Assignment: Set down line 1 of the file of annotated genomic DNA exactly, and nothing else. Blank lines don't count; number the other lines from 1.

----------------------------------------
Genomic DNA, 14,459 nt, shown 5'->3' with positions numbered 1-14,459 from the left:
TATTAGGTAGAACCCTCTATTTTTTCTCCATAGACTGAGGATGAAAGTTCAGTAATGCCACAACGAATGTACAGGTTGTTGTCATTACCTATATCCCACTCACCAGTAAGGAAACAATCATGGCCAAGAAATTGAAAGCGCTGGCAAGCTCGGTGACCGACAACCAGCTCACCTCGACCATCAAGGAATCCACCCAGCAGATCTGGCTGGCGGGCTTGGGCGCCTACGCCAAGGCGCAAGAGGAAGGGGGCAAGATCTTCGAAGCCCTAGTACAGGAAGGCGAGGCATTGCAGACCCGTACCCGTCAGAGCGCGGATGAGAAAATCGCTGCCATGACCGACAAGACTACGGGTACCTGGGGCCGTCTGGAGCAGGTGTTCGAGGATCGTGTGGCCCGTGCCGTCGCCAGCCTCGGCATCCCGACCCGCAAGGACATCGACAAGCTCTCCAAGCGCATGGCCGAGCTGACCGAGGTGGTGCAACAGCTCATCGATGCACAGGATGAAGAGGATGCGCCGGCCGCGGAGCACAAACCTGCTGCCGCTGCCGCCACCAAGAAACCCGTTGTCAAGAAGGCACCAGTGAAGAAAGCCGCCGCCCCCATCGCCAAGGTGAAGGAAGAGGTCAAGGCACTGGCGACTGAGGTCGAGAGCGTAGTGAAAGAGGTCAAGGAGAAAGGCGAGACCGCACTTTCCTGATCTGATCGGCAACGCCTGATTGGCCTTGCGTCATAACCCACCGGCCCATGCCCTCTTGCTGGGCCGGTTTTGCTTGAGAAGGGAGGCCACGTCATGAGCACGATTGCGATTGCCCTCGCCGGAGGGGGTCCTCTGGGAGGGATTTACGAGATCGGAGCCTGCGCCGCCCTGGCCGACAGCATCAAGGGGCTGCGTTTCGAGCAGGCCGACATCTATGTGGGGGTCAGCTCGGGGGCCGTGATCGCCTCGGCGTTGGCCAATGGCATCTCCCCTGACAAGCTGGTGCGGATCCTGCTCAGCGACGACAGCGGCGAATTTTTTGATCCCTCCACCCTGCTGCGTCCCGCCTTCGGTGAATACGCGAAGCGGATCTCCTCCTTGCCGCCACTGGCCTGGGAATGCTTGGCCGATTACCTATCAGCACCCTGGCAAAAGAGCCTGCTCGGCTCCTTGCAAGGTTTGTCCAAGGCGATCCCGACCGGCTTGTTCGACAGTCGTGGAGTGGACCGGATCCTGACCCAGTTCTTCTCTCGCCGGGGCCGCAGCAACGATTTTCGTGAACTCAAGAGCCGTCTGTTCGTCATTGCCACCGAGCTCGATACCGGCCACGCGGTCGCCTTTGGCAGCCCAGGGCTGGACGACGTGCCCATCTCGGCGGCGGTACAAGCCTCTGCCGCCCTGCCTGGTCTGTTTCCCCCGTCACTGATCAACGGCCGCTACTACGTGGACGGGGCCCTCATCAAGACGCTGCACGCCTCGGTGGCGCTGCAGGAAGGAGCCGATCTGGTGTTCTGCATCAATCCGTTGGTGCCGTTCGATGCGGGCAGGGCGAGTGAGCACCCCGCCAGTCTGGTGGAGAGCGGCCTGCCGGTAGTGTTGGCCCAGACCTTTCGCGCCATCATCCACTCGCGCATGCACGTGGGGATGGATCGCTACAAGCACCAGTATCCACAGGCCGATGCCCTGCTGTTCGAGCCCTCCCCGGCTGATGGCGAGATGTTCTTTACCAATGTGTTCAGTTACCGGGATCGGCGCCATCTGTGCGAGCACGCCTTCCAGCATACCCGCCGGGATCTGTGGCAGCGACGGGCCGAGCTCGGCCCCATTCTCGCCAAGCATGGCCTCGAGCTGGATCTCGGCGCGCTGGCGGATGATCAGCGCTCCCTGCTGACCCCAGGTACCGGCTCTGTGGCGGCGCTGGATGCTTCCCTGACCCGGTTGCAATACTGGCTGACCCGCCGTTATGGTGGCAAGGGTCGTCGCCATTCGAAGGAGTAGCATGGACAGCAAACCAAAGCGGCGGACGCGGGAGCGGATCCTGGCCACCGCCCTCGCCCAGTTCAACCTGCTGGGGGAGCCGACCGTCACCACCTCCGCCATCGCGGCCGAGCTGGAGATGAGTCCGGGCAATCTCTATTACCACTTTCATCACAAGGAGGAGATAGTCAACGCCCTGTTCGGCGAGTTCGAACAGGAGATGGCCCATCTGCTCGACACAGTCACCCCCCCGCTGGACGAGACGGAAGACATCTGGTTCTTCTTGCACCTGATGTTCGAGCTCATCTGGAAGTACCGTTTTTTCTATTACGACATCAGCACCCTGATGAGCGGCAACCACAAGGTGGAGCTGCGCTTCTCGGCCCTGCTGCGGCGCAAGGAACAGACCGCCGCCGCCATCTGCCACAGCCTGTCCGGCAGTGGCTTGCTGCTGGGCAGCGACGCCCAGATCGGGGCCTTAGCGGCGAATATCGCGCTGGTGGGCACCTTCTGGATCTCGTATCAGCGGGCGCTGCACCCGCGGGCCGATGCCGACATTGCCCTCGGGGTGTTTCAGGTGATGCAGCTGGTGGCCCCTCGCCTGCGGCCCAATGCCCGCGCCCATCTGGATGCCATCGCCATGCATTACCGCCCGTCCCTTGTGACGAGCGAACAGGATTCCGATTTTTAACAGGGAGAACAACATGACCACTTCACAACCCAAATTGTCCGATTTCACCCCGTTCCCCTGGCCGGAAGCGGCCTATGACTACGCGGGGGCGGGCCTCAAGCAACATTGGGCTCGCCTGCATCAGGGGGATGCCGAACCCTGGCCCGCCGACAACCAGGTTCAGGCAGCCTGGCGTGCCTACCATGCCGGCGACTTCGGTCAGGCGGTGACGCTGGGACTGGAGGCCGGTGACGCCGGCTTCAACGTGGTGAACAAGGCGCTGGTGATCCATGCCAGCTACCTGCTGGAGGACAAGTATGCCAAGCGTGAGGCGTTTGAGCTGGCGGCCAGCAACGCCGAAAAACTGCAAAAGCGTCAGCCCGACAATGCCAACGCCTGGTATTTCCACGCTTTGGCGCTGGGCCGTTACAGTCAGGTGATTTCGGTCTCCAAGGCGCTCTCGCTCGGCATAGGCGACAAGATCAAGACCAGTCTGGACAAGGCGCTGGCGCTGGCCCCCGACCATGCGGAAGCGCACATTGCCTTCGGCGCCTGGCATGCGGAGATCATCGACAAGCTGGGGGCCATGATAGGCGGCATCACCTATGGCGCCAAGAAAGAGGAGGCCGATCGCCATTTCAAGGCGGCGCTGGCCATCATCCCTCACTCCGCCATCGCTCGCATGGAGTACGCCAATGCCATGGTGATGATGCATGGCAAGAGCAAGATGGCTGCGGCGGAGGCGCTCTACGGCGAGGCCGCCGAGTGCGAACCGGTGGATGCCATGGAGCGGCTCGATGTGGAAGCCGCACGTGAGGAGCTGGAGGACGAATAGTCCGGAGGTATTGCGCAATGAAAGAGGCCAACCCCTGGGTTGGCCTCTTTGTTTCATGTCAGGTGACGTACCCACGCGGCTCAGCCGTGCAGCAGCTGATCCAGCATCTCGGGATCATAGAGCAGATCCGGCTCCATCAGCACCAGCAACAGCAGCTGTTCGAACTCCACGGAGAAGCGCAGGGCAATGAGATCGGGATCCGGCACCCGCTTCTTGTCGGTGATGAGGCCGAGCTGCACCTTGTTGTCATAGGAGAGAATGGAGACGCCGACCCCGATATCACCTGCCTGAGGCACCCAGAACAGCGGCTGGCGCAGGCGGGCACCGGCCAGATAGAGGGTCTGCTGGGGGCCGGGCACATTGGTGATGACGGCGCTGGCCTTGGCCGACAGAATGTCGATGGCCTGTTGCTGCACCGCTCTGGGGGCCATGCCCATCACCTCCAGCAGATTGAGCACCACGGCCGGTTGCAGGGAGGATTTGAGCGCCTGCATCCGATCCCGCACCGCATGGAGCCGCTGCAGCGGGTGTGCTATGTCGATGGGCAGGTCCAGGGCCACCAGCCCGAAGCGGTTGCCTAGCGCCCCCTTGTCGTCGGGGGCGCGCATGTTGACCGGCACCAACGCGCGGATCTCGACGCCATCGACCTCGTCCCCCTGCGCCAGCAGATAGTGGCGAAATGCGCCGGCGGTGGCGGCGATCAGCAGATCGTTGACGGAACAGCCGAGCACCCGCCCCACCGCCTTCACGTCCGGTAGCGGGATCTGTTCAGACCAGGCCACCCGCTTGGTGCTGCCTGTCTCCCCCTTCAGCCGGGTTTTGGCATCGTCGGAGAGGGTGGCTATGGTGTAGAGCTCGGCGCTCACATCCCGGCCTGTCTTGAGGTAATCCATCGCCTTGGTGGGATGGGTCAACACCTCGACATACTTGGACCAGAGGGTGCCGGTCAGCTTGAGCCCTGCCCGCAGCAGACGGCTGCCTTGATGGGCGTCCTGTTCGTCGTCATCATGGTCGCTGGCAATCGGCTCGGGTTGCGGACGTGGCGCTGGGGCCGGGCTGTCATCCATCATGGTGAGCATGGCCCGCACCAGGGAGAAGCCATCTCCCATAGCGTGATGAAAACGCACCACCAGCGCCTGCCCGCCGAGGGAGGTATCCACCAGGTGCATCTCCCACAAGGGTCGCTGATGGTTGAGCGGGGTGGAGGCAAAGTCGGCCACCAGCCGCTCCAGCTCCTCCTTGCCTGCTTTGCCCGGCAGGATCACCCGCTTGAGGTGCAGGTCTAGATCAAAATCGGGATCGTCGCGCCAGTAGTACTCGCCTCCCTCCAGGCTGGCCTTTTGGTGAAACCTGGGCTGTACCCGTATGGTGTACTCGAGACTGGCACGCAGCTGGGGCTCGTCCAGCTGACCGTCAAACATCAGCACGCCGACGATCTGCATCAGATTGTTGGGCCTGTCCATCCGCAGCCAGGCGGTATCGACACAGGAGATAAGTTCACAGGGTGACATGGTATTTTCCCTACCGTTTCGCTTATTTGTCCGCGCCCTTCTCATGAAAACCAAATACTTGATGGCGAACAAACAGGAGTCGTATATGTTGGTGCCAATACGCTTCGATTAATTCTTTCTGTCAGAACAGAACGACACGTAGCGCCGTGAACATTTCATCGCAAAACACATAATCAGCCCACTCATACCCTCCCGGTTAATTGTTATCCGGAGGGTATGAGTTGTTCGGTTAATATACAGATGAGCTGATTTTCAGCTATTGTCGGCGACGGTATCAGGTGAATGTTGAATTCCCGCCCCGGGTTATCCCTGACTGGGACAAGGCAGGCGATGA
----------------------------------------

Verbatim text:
Genomic DNA, 14,459 nt, shown 5'->3' with positions numbered 1-14,459 from the left: